Nearly a fright ... - Darcy Kitchin
The AX was due an oil & filter service today, so I asked Madame if anything needed looking at. She said the brakes were making a strange noise. Sure enough the nearside front was making a whoosh whoosh noise as the car came to a standstill. Ever since we sold her Citroen CX, she has criticised the brakes on any car we have ever had; she got on well with the on/off hydraulics of the CX.

Anyway, resisting the temptation to say yeah, yeah and ignore her, I took the wheel off. Half an inch of pad material either side of the disk. On dismantling there was a clearly visible crack in the pad material from the anti-squeal cut to the edge of the pad, parallel to the back plate. On trying to get a better look, half the pad detached itself and fell on the floor! Yuk!

Obviously the car is now "grounded" awaiting new pads, but has anyone else come across the friction material disintegrating like this? The pads have done approx 35K miles.

Me, ignore the missus? Never!
Re: Nearly a fright ... - Mike Harvey
Darcy, my wife moans too about the car, and there is usually nothing wrong with it. Though on a rare occasion I took her shopping in it and the back box fell off. Told you the exhaust was noisy, why dont you listen? You always think I'm wrong........ad nausium. Yes, I have come across a pad falling apart, but I cannot remember which make. These modern service techniques where the wheels do not come off would not find it though. Dangerous if you ask me.
regards
Mike
Re: Nearly a fright ... - Phil Garner
Ayyeee. I can sympathise with this. My girlfriend was moaning about the exhaust and I thought I'd sort it out when I got round to it because the noise wasn't bad...

Later that day.... girlfriend returns from aerobics class, stuck in one way system with an old golf with its back box trailing along the road! Oops.
Re: Nearly a fright ... - Brian
About a year ago I came up behind a lady whose exhaust was trailing on the ground at the back in a shower of sparks ( I was on the m'cycle) and after half a mile of me flashing and hooting she did stop.
She had wonderered what strange noise was but had decided it could wait until she got home.
Basically the rear end had come off and was held on by one rubber.
I got it off by laying in the road in my motorcyle gear (of course it was raining at the time), put it in her boot and told her to drive gently home with the windows open.
She didn't seem at all grateful, but never mind, at least it did not fall off whilst I was behind me and have me off.
Re: Nearly a fright ... - andy sampson
Men are pleased when someone helps them, women expect it!!!!!
Re: Nearly a fright ... - afm
If the manufacturer's details can still be read on the backing plate, I think you should let them know. If they're big name manufacturers, they may want to establish the cause. They may also use this as a reason to get hold of the evidence. Trading standards may/should be interested, but I suspect you'll find they're too busy chasing manufacturers of pirate CDs and T shirts, on behalf of the very affluent copyright holders, rather than protecting the consumers who pay their salaries. It could have been fatal.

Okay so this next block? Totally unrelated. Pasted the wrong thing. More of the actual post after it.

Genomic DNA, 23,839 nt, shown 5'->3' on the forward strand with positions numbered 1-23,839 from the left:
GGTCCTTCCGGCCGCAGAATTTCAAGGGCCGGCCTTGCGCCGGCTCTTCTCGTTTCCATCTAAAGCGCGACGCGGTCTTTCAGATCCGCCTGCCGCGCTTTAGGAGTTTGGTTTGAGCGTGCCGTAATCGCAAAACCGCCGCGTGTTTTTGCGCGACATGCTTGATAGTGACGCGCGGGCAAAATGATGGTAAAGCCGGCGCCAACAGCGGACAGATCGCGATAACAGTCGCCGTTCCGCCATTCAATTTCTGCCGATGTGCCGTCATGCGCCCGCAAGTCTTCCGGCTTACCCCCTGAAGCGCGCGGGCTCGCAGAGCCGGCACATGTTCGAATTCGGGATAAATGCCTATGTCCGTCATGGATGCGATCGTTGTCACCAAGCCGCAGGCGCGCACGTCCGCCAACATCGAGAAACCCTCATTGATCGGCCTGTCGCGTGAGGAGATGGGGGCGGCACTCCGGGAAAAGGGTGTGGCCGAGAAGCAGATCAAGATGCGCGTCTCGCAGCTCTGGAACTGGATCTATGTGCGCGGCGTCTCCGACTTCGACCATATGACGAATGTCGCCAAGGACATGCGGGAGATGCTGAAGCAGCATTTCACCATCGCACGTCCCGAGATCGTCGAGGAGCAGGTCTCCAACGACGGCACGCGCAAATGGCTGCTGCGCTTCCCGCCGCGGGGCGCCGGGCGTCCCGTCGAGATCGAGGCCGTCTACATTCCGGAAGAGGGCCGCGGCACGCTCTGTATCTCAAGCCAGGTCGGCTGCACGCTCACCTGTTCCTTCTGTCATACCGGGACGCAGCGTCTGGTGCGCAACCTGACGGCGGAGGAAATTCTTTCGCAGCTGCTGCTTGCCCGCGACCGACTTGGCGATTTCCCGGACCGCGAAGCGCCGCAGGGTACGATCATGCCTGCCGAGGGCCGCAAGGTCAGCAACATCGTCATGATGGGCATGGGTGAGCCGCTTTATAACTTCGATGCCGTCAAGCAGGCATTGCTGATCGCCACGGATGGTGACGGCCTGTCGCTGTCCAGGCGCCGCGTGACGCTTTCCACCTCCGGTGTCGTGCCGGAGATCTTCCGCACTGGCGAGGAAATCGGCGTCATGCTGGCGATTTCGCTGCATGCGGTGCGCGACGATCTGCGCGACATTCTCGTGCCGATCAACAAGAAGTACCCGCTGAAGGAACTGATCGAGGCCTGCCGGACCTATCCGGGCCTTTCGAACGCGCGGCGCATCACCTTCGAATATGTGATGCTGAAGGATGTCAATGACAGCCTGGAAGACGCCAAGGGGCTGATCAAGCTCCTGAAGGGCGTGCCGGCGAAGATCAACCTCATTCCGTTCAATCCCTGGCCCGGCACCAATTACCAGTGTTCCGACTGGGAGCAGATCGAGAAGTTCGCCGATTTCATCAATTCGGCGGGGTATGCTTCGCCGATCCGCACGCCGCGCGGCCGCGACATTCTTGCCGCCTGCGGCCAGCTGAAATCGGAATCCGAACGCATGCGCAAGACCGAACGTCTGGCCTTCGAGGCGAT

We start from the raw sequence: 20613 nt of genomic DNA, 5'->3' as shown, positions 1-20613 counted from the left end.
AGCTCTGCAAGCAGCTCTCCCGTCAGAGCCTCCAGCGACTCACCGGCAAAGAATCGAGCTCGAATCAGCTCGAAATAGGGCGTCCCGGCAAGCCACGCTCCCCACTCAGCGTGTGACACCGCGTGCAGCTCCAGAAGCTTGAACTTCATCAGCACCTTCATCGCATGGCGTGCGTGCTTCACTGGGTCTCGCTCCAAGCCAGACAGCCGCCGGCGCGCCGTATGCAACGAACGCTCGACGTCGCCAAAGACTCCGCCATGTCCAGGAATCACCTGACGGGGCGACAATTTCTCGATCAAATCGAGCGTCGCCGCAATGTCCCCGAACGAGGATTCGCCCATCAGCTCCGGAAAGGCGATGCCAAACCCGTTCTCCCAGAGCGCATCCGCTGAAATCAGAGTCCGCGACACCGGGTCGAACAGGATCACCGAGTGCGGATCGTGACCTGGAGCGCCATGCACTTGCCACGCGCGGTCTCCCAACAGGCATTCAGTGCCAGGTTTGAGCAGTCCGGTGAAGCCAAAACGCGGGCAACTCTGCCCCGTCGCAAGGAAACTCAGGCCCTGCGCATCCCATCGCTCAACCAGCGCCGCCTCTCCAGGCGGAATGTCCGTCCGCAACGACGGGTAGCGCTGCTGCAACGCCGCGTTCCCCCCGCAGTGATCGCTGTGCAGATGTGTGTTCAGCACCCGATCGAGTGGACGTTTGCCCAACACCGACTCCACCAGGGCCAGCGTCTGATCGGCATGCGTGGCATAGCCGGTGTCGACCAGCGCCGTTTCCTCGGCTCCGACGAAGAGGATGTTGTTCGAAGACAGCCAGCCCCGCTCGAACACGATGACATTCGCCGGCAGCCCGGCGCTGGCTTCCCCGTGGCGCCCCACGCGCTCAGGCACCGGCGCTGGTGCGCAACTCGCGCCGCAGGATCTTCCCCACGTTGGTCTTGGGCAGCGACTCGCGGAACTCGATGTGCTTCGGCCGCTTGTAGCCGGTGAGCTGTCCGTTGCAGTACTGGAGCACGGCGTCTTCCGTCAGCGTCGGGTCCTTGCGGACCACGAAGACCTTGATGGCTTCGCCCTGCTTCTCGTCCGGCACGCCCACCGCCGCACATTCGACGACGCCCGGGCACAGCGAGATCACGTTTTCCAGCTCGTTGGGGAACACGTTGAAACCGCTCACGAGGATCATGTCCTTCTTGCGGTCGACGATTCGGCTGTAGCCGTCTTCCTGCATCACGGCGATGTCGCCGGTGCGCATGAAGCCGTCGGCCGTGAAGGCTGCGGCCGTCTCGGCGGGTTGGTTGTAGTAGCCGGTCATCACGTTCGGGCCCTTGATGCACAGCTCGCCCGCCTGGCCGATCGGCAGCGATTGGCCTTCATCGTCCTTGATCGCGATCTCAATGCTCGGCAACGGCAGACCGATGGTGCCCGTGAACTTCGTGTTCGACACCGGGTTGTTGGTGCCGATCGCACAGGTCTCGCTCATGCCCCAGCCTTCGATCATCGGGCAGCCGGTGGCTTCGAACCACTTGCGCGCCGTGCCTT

From previous experience, if you let them have the goods, they will suddenly go very quiet about it. You should get the cost of replacement & fitting from them, I'd think.

I've heard a story similar to this where a fitter noticed the brake pads on a bus had disintegrated. The story was that a large order for commercial vehicle pads had been supplied, but the pads had later been returned for credit and had been put back into stock by the suppliers. Later deliveries revealed that the pads had been substituted for cheap copies which had been returned in the original boxes. This one might otherwise have been a scare story to put us off buying cheap brake pads.
I've seen this a fair bit. - David Woollard
Darcy,

Had almost the same reports and fault on my cousin's ZX last year. Those pads too had covered about 35,000 miles. I fitted them with new discs for the previous owner.

My theory was that the first 30,000 miles were covered by a driver who was very hard on the brakes and so heated them frequently. My cousin hardly touches them in comparison and covers a low mileage. So they were on another year before this friction material detached (in her case the whole of the friction material on one pad detached completely and put her straight to the metal). I think the pads had been cooked, then age failure finished the bonding off.

I have seen partial cracks on many occasions with all types of cars and all makes of pad material.

David
Re: I've seen this a fair bit. - Cockle
Darcy, Mike, Phil
Don't knock your partners, at least they tell you when something is up.
My wife never tells me when anything is wrong with her car, it waits until the rare occasions when I drive it, by then it is normally either very expensive or on one occasion terminal.
I have now invested in one of those Halfords Crystal Balls mentioned in an earlier thread :-)

Cockle
Re: Nearly a fright ... - Andy
Last year, the pad wear indicator on my ex-Cavalier (a '95 SRi 16V hatch) came on. On first inspection, the pads appeared to be fine, still plenty of friction material.

It was onlt when I took one of the calipers off to replace the sensor that I discovered the reason. On one pad, the entire lump of friction material had come apart from the backing plate.


Andy
 

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